By using an active sensor in GNSS-denied environments, coupled with changing light and environmental conditions, such as dust and dirt, the Applanix LiDAR navigation solution accurately maps the environment, localizes it in real-time, and presents pass to pass data with an accuracy which allows for change detection. While SLAM is not a new technique to localize a vehicle, Applanix offers an advantage with a flexible implementation of the technology, either in a stand-alone operating mode or used in concert with our industry-leading POS LV technology. Coupled with the Applanix POSPac post-processing software suite, real-time data can be further refined to georeferenced point cloud data that provides very accurate basemaps with geospatial data.
The concept of operation is simple:
Automating equipment which operates in challenging conditions requires the ability to precisely determine where it is to perform tasks efficiently and precisely. Applanix offers not only the capability to precisely determine where equipment is in GNSS-denied environments, but a complete workflow to map, localize and exploit data effectively. This enables operators to maximize flexibility in equipment utilization and deployment, as well as to gain full awareness of the mining environment at all points of the vehicle’s operation. Most importantly, our localization solutions can be modified to fit any vehicle and operating environment with customized data outputs ensuring the data is most relevant for that specific mine operator.
Underground mining tunnels pose unique challenges in navigation. The total obstruction of signals from global navigation satellite systems (GNSS) implies that GNSS-aided inertial navigation systems (INS) are reduced to an inertial dead-reckoning navigator, which is subject to increasing error (or drift) due to the integration of errors, noise, and biases over time. LiDAR sensors provide an alternate aiding source in underground environments, allowing the time-scaled errors from inertial navigation to be bounded instead by distance in the absence of GNSS.
Applanix’s LiDAR-based navigation solution has been tested in a diverse set of industrial environments. Here, however, we examine the specific use case of subterranean tunnels.
The number of LiDAR sensors used, and their specific placement location on the vehicle, is determined by the specific vehicle being used as well as the specific application. Navigation performance can be affected by a vehicle blocking its own sensors’ field of view, so this must be planned for when outfitting the vehicle. Another consideration is whether or not the system is being used solely for navigation, or if producing a point-cloud map is also required. Producing a full map requires additional sensors.
Applanix used a system with front and back pointing LiDARs to mitigate the problem of self-occlusion, as well as a vertically-mounted LiDAR for the purpose of mapping. This was integrated with the Applanix POS LV which provided inertial measurements and time synchronization between all sensors.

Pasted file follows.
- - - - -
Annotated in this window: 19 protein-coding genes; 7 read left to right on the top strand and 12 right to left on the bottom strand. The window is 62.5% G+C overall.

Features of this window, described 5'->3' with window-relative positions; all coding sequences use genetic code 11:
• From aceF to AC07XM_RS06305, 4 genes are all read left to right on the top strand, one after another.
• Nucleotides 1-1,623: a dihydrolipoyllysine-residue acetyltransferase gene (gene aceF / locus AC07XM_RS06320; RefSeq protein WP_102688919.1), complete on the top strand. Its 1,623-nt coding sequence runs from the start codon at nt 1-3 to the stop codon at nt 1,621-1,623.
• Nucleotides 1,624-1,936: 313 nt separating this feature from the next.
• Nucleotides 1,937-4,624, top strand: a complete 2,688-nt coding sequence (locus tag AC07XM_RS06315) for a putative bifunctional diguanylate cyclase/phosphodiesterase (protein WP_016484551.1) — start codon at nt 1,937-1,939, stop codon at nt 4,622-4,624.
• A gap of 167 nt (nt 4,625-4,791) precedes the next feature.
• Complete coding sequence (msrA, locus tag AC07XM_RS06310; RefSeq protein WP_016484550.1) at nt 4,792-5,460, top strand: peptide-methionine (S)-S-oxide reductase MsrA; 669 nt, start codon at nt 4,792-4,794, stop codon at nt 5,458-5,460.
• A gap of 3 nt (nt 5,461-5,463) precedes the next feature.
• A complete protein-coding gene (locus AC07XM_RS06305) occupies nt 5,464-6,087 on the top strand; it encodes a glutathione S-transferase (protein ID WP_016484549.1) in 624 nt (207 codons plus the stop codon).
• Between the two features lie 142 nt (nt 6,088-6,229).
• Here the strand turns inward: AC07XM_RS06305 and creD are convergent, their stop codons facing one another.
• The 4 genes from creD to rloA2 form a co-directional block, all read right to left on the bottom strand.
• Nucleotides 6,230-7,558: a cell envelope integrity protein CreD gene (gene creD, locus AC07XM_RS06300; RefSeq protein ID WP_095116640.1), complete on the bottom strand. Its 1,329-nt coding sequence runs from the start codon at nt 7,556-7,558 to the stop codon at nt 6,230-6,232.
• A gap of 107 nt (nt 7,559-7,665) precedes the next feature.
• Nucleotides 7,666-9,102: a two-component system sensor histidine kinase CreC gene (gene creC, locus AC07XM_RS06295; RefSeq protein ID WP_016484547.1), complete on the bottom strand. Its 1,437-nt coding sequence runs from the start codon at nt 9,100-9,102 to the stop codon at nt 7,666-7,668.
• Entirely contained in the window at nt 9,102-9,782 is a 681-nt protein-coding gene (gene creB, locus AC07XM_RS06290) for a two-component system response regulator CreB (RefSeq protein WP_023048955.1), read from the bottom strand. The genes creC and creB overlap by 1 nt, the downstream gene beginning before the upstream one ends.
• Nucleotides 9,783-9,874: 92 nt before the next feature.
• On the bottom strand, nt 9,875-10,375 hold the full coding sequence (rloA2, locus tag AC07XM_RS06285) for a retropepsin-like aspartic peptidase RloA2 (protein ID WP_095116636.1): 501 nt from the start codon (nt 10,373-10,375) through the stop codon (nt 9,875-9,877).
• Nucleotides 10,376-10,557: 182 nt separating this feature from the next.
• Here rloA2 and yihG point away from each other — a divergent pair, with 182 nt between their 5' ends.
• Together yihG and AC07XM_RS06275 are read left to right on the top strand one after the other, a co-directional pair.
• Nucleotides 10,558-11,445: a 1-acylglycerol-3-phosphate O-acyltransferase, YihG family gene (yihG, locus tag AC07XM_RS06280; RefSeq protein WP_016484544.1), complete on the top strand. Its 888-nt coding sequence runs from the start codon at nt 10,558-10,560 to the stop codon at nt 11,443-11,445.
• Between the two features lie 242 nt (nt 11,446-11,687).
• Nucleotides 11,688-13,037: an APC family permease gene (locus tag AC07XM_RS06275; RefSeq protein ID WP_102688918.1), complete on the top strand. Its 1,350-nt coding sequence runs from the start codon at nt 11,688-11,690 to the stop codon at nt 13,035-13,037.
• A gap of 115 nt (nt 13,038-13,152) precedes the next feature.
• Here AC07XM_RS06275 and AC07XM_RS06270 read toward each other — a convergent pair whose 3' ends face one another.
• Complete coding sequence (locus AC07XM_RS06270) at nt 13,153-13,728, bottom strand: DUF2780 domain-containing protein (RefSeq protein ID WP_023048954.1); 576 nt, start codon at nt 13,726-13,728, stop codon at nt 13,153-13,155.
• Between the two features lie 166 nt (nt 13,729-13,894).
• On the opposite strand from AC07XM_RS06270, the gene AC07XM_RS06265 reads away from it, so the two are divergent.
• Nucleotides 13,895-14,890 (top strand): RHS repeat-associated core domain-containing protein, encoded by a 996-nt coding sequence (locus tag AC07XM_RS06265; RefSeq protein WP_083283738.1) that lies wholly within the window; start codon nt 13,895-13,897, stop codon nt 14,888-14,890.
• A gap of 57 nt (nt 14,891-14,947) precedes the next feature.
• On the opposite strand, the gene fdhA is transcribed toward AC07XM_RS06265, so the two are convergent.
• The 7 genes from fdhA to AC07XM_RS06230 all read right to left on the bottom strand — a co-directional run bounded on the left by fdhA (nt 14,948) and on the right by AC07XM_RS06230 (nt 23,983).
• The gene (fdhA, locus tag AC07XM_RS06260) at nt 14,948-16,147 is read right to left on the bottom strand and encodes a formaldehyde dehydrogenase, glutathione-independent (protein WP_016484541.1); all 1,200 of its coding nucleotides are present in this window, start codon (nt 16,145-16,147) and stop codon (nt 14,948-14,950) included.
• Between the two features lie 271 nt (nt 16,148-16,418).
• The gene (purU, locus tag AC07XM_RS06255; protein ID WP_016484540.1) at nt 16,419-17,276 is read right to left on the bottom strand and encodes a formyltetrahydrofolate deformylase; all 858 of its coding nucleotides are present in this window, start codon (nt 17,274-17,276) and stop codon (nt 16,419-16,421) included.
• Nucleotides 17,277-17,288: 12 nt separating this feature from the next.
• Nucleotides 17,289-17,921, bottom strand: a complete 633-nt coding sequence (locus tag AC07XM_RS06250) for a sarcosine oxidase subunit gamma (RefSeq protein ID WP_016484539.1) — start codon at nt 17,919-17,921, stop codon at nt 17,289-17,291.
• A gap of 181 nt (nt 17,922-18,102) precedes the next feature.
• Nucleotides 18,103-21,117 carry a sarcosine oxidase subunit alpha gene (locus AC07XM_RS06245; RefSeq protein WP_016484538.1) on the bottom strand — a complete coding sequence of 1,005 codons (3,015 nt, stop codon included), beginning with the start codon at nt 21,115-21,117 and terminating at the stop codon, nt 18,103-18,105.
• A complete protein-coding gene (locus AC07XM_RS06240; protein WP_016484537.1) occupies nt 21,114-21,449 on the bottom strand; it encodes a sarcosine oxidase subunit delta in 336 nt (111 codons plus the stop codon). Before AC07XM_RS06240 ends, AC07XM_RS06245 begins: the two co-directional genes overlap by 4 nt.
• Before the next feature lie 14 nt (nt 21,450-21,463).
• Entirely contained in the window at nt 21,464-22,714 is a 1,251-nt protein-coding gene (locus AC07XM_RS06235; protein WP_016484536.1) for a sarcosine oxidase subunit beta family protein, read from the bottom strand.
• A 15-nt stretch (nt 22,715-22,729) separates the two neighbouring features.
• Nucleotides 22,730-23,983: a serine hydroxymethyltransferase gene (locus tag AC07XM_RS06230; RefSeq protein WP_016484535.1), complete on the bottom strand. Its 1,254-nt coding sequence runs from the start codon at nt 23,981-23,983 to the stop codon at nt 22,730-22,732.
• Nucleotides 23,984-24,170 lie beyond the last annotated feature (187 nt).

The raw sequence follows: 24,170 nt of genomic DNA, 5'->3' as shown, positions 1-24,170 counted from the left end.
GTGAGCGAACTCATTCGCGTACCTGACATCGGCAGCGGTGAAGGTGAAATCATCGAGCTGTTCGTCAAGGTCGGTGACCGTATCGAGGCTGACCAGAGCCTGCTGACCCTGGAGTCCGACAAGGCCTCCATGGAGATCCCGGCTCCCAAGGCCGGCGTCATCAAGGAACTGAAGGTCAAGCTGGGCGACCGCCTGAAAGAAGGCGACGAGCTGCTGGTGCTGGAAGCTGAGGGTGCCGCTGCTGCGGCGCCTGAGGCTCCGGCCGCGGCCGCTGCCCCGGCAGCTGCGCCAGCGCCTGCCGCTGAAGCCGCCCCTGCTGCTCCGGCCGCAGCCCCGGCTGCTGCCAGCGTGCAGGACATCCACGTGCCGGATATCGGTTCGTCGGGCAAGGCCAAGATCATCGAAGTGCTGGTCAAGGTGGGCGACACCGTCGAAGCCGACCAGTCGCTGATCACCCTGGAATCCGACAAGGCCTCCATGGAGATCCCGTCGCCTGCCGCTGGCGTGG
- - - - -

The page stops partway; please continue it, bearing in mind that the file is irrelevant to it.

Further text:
The core of Applanix’s LiDAR navigation system is a real-time SLAM engine that concurrently estimates a vehicle’s trajectory as well as the map from accumulated LiDAR data. The combination of LiDARs with the inertial sensor allows the SLAM system to estimate vehicle trajectories and produce navigation maps that are considered metrically consistent at the local scale (i.e, on the order of the LiDAR sensors’ range), and topologically consistent on the global scale. It is unnecessary for the vehicle to remain stationary at any point to allow for static LiDAR scans to be obtained. The Applanix system is also tolerant to the typical level of vibration that a vehicle used in a subterranean setting would experience. Above is an example of a point cloud map produced by Applanix’s LiDAR SLAM system.
SLAM systems are not immune to error accumulation, unless exteroceptive measurements in a global frame (e.g., geodetic coordinate system) are readily available throughout the map. This could be the case if surveyed retroreflective markers are observable by the LiDARs. In some applications, it may be feasible for a vehicle to exit the subterranean tunnels and receive GNSS measurements, thus allowing for sections of a map to be globally consistent. These global exteroceptive measurements could easily be incorporated into Applanix’s LiDAR SLAM framework to provide the optimal trajectories and maps given the available measurements.
The map generated from SLAM can be reused for localization, or in other words, navigation without mapping. This is typically done in environments that are expected to be fairly static over time. In some cases, it could be advantageous to run SLAM repeatedly. In subterranean settings, this would allow multiple maps of the same tunnels to be generated and compared with each other to check for deformation. With the hardware setup Applanix used, the level of detail obtainable in a LiDAR point cloud map can be seen here, where sufficient point cloud density allows for the inspection of ceiling infrastructure.
Depending on your operating environment, our custom solutions can be tailored to meet any mission. With the ability to operate with GNSS-inertial or not, our solutions blend powerful localization algorithms with our core positioning technology for reliable and repeatable results.
In close collaboration with our clients, we gather specific requirements up front to create tailored solutions ensuring a seamless solution which takes into consideration vehicle, operating environment, workflow, on-site legacy systems, and how to use the data effectively.